The Business of Being a Landlord

Landlord/Tenant - February 11, 2021
Landlord calculating monthly income and expenses

Working as a landlord for a property you own, whether as your main occupation or as a side venture, makes you the operator of a small business. And every business requires organization and a professional approach to avoid making costly mistakes. There’s considerable focus on managing the basics of the landlord-tenant relationship like collecting rent and making repairs, but landlords shouldn’t neglect the business side of the job, or the legal issues that may arise.

All businesses have basic responsibilities for obtaining the proper business licenses, insurance, and filing plus paying taxes. Beyond that, here are some important areas to review.


Many of the elements of being a landlord, whether it’s accounting, taxes, or marketing your property, should make it evident that you’re running a business. One of the most important things for any business is its contracts. The specifics of each of those contracts are vital, to be sure, but equally as important is the insistence upon simply having contracts with everyone you do business with. Don’t hire a superintendent or contractor on a handshake, and certainly don’t rent to tenants without a written lease, no matter how long or how well you know any of those involved.

Contracts protect all parties, and when you’re running even a small business, you can’t afford to take risks. Ensure that you consult with a lawyer for all your contracts and don’t just download generic forms from the internet!

Annual inspections

As a matter of course, it’s wise to conduct a yearly inspection of rental properties to ensure overall habitability and condition of major systems. An inspection provides an opportunity for both tenant and landlord to get on the same page; tenants can highlight any needed maintenance or repairs, while you can ensure that upkeep is being done and there are no apparent lease violations.

With regular inspections, landlords avoid any surprises at the end of a lease term, making it easier and less expensive to fix the problems that inevitably crop up. Any inspection should be by-the-book — tenants need to be given appropriate notice ahead of time, you shouldn’t invade the space or their privacy any more than necessary, and the walkthrough should be documented and shared with the tenants.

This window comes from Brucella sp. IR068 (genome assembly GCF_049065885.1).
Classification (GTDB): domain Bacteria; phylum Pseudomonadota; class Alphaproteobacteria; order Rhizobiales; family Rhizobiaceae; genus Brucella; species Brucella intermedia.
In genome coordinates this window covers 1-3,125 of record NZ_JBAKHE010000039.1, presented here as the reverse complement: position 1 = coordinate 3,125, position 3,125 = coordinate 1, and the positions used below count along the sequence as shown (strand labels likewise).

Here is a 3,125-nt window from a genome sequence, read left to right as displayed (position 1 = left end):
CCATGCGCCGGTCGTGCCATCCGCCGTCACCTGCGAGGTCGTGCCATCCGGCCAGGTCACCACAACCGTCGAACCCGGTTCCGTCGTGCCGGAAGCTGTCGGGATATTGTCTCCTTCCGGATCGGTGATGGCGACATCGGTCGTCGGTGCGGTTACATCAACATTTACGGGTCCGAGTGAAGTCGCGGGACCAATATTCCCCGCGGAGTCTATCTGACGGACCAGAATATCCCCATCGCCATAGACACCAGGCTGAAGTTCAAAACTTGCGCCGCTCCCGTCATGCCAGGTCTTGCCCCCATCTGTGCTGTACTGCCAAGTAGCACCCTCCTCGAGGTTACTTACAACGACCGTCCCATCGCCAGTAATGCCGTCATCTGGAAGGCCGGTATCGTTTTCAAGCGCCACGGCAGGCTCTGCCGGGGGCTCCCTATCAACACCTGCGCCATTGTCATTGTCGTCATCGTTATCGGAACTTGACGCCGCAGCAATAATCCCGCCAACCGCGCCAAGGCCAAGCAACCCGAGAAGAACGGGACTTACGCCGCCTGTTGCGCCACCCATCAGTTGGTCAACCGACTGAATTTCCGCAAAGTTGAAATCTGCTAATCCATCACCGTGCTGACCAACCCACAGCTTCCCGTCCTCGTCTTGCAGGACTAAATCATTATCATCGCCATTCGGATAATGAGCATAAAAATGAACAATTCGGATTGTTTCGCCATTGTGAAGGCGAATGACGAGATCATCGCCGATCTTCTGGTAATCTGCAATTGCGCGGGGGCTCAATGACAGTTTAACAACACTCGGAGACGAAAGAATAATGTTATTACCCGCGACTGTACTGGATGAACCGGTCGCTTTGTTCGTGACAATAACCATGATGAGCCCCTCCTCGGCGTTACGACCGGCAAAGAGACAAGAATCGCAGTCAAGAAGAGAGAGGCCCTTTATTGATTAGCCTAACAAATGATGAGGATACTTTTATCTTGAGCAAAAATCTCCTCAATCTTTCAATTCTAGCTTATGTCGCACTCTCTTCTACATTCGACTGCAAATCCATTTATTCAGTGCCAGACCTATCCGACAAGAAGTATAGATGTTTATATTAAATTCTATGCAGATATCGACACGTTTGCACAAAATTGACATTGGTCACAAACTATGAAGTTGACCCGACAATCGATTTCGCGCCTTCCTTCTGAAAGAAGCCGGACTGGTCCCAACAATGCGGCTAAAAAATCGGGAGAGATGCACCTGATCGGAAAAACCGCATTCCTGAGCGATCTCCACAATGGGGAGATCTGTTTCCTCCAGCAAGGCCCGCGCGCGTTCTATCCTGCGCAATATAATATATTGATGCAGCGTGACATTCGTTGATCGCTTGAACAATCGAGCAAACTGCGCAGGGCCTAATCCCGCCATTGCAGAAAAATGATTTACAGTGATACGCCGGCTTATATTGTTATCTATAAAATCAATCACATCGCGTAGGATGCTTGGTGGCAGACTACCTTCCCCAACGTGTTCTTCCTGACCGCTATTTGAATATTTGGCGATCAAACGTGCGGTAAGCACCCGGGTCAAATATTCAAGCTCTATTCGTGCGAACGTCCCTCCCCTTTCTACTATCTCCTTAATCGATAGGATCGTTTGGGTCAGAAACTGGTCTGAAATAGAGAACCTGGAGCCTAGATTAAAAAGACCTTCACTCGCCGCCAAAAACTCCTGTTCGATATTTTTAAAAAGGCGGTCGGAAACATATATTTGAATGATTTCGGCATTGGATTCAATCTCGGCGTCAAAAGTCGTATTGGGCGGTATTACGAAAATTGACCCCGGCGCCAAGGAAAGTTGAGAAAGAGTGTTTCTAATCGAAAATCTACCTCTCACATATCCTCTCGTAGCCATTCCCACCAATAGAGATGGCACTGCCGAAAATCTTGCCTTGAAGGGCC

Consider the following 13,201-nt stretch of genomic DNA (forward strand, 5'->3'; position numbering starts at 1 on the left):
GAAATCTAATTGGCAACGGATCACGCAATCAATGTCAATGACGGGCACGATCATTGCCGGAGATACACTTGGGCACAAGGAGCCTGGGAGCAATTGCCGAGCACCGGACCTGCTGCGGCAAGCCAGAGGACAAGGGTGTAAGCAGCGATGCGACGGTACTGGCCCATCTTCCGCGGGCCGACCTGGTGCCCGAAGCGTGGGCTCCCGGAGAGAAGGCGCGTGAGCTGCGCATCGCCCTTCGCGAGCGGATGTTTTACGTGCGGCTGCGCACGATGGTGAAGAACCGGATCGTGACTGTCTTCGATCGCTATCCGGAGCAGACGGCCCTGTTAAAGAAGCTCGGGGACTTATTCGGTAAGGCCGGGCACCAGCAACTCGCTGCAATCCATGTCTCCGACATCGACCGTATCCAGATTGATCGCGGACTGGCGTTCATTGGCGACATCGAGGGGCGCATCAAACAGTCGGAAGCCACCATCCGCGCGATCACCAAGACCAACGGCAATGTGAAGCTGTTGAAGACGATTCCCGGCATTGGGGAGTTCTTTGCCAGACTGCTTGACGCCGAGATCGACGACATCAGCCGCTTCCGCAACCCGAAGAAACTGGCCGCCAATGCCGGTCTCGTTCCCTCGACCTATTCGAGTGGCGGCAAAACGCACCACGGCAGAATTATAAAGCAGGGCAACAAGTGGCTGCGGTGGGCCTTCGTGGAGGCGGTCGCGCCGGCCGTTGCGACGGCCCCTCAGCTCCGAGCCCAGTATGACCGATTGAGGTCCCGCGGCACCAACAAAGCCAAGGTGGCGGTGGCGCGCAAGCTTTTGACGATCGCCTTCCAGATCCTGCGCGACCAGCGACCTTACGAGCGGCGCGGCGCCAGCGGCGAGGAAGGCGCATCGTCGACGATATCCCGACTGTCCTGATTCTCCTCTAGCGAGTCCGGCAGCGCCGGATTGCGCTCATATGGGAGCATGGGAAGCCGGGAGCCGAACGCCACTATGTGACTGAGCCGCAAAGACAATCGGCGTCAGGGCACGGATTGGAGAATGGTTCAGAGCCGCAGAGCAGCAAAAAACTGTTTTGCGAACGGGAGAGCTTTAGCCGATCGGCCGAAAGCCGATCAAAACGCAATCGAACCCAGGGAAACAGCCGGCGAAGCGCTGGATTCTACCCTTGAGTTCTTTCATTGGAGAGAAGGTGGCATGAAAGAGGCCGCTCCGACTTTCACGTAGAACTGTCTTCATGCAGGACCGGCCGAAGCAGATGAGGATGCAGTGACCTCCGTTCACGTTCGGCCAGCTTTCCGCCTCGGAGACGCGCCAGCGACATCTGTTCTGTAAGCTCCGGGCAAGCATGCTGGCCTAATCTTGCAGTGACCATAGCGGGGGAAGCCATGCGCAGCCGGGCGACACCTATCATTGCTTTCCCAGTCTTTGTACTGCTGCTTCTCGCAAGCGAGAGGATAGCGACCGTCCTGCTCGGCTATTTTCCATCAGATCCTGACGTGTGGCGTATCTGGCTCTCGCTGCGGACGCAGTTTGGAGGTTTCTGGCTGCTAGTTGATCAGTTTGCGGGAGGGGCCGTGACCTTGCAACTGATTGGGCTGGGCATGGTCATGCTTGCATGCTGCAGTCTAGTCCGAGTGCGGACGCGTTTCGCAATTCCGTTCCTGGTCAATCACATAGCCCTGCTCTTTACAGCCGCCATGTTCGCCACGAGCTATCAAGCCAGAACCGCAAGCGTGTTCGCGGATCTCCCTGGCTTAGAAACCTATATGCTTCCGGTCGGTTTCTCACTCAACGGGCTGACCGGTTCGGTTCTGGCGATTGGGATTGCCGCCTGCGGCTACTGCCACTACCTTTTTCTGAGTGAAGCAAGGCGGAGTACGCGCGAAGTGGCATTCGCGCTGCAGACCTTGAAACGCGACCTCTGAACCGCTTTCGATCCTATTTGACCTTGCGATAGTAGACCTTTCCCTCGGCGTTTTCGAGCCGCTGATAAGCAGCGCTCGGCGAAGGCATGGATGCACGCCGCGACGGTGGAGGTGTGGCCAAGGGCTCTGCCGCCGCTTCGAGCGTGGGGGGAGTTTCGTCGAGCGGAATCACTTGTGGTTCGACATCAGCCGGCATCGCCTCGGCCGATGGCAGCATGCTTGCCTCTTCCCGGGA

Property management

As with any business, you may have to consider hiring outside help to oversee your properties particularly if there is more than a single unit/tenant. If you bring on someone as a superintendent, that brings the attendant work of being an employer, with employment contracts plus payroll and tax considerations.

You can also make use of a property management company to handle the day-to-day of renting and maintaining the property, with the benefit that, as an independent contracting entity, there aren’t any administrative burdens associated with employees. Property management companies can be expensive, however, and likely of greater benefit for property owners with multiple units or properties to manage and greater profits to draw from.

Managing contractors

All but the most skilled landlords are probably limited in what repairs they can handle themselves, and even then some jobs require the labor and supplies only a licensed contractor can provide. In hiring people to do repair or renovation work on your rental property, be sure that you have a contract with any contractors, and that the contract provides for the completion of specified work at an agreed-upon price, or under a master services agreement.

You also want to make sure that dispute resolution is included as well — any provisions that should exist in a contract between businesses.

Early conflict resolution

Whether it’s contractors, tenants, or anyone else you may find yourself signing a contract with, disputes over the terms or fulfillment of that contract are a possibility. With that in mind, it’s wise to plan for disputes by including provision in your contract detailing how they’re to be resolved. It’s particularly important to have good communication to solve any problems before they escalate into a conflict requiring legal intervention. There are different options as to how to handle actual disputes, with negotiation, mediation, and arbitration each offering their own benefits and drawbacks. Regardless, make sure that your contracts have specifics so that both parties are aware of how to go about seeking resolution.

Don’t leave the business aspects of your landlord business up to chance, particularly when it comes to contracts. LegalShield members can work with a real estate expert provider lawyer for document review to avoid critical and costly mistakes.